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Title Mindlab Media, LLC, et al. v. Lwrc International

UNITED STATES DISTRICT COURT CENTRAL DISTRICT OF CALIFORNIA


April 15, 2013

TITLE MINDLAB MEDIA, LLC, ET AL.
v.
LWRC INTERNATIONAL, LLC, ET AL.

The opinion of the court was delivered by: Honorable Christina A. Snyder

CIVIL MINUTES - GENERAL

Present: The Honorable CHRISTINA A. SNYDER

MONICA SALCIDO LAURA ELIAS N/A

Deputy Clerk Court Reporter / Recorder Tape No. Attorneys Present for Plaintiffs: Attorneys Present for Defendants

Christopher Cummiskey David Pierce Duane Bartsch Lisa Boswell Peter Haven R. Gregory Amundson Proceedings: DEFENDANT'S REQUEST FOR RULINGS ON EVIDENTIARY OBJECTIONS FILED IN CONJUNCTION WITH PLAINTIFF'S MOTION FOR SUMMARY JUDGMENT [Dkt. No. 128]

DEFENDANT'S MOTIONS IN LIMINE (filed March 18, 2013) [Dkt. Nos. 117, 118, 119, 120, 121, 122, 123, 124, 125, 126, 127, 135]

DEFENDANT'S REQUEST FOR A JURY QUESTIONNAIRE

[Dkt. No. 166]

INTRODUCTION

Plaintiffs Richard Machowicz ("Machowicz") and his wholly-owned LLC, Mindlab Media ("Mindlab"), filed the instant action on April 21, 2011. Plaintiffs filed the operative Second Amended Complaint ("SAC") on February 28, 2012, against defendants LWRC International, LLC ("LWRCI"), UCT Arms, LLC ("UCT"), Tango Down, Inc., SPS Technologies, LLC, NICORR, and Over the Beach.*fn1 The SAC asserts five claims for relief: (1) Copyright Infringement pursuant to 17 U.S.C. §§ 101 et seq.; (2) Lanham Act violations pursuant to 15 U.S.C. § 1125; (3) common law right of publicity; (4) violation of Cal. Civ. Code § 3344; and (5) violation of Cal. Bus. & Prof. Code §§ 17200 et seq. ("UCL"). Dkt. No. 72. Defendant LWRCI is the only defendant remaining in this action.

On March 18, 2013, defendant filed eleven motions in limine; plaintiffs opposed the motions on March 25, 2013. The Court held a pretrial conference on April 15, 2013. After considering the parties' arguments, the Court finds and concludes as follows.

BACKGROUND

Plaintiff Machowicz is a television personality, a former Navy Seal, the author of a best-selling book, a weapons expert, and a motivational speaker. Mindlab is the business entity responsible for loaning out the services of Machowicz, its managing member, and for holding any intellectual property associated with him.

Defendant LWRCI is a developer, manufacturer, marketer, and seller of sophisticated firearm weapons and accessories. LWRCI was created in April 2008, following an asset purchase from Lietner-Wise Rifle Company, and bills itself as a sophisticated developer and manufacturer of accurate and reliable firearm weapons and accessories. Defendant advertises its products through print advertisements in magazines and other "gun periodicals" and over the internet.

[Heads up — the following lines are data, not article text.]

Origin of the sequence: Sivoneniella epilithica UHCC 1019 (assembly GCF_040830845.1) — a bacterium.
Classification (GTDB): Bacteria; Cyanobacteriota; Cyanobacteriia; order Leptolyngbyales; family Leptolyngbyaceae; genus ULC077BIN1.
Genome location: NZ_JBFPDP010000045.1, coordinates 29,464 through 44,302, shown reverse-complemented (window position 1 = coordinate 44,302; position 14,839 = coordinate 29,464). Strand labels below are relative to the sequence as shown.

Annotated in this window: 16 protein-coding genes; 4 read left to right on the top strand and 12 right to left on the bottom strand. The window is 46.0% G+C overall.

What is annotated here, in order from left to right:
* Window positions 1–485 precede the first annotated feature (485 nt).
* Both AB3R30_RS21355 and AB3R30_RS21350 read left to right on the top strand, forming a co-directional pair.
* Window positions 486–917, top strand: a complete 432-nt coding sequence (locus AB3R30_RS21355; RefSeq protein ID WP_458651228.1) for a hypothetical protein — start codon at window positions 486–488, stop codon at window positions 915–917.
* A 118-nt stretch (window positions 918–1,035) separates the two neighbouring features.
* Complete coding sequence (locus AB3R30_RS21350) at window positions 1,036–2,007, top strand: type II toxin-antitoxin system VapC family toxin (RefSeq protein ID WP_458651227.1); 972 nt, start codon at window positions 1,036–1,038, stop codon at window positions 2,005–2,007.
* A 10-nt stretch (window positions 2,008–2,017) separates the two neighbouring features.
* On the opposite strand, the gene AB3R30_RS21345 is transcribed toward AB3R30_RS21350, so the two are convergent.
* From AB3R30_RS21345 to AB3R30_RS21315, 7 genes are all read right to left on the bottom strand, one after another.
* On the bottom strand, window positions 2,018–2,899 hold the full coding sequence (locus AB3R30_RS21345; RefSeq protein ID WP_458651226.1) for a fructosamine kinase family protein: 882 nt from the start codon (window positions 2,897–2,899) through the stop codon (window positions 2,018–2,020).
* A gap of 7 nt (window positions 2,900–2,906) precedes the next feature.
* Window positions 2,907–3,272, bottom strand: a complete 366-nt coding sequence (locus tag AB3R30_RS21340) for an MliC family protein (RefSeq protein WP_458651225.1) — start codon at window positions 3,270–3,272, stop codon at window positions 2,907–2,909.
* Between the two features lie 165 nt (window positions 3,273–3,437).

Plaintiffs contend that LWRCI wrongfully capitalized on Machowicz's goodwill and notoriety by misappropriating his image and using it in unauthorized advertisements, along with other commercial uses. Pls.' Memo. of Contentions of Fact and Law at 1. In particular, plaintiffs claim that LWRCI delivered a rifle to Machowicz in June of 2010 to be used on his Spike TV show, and in exchange, Machowicz emailed defendant a "fan photograph" of himself holding the LWRCI rifle. Id. at 2. Thereafter, defendant's Vice President, Darren Mellors, replied to plaintiff's email, asking "How can I use the pics? Can I use them in print advertising?" After receiving no response to his email, Mellors submitted an advertisement containing the photograph to Guns & Ammo magazine, in addition to publishing the photograph on defendant's website.

Defendant contends that, in fact, Machowicz and Mellors entered into an agreement whereby LWRCI would provide plaintiff with a free rifle, in exchange for plaintiff delivering a photograph of himself holding the rifle that defendant could use in print and internet advertising. As such, defendant argues that its use of the photograph on its website and in print advertising was permissible.

ANALYSIS

A. Defendant's Request for Written Rulings on Evidentiary Objections Filed in Conjunction with Plaintiff's Motion for Summary Judgment

Defendant requests written rulings on various evidentiary objections that defendant made in conjunction with plaintiff's motion for summary judgment. First, the Court denies as moot any of defendant's objections to the Machowicz Declaration submitted in support of plaintiff's motion for summary judgment. Clearly, plaintiffs will not be relying on the contents of a declaration to prove their case at trial. Second, defendant submits various objections to the exhibits attached to this same declaration on hearsay and lack of foundation grounds. To the extent the Court can comprehend the basis for these objections, they are overruled. It is not hearsay for a declarant to attach an exhibit to their declaration and describe its contents, nor does Machowicz appear to lack foundation to attest to whether Exhibit F, for example, is a true and correct copy of the advertisement featuring the photograph at issue. Defendant's objections are without For similar reasons, defendant's objections to the exhibits attached to the Second Declaration of David Pierce are also without merit. The Court has the discretion to consider this evidence submitted in support of plaintiff's reply brief, as the evidence is responsive to contentions that defendant made in opposition to plaintiff's motion. Defendant does not contend that it suffered any prejudice as a result of this evidence being considered by the Court, and defendant was free to offer its own evidence or argument at the hearing with respect to this evidence, but defendant did not do so. Finally, defendant's objections on hearsay and lack of foundation grounds are overruled for the same reasons noted above.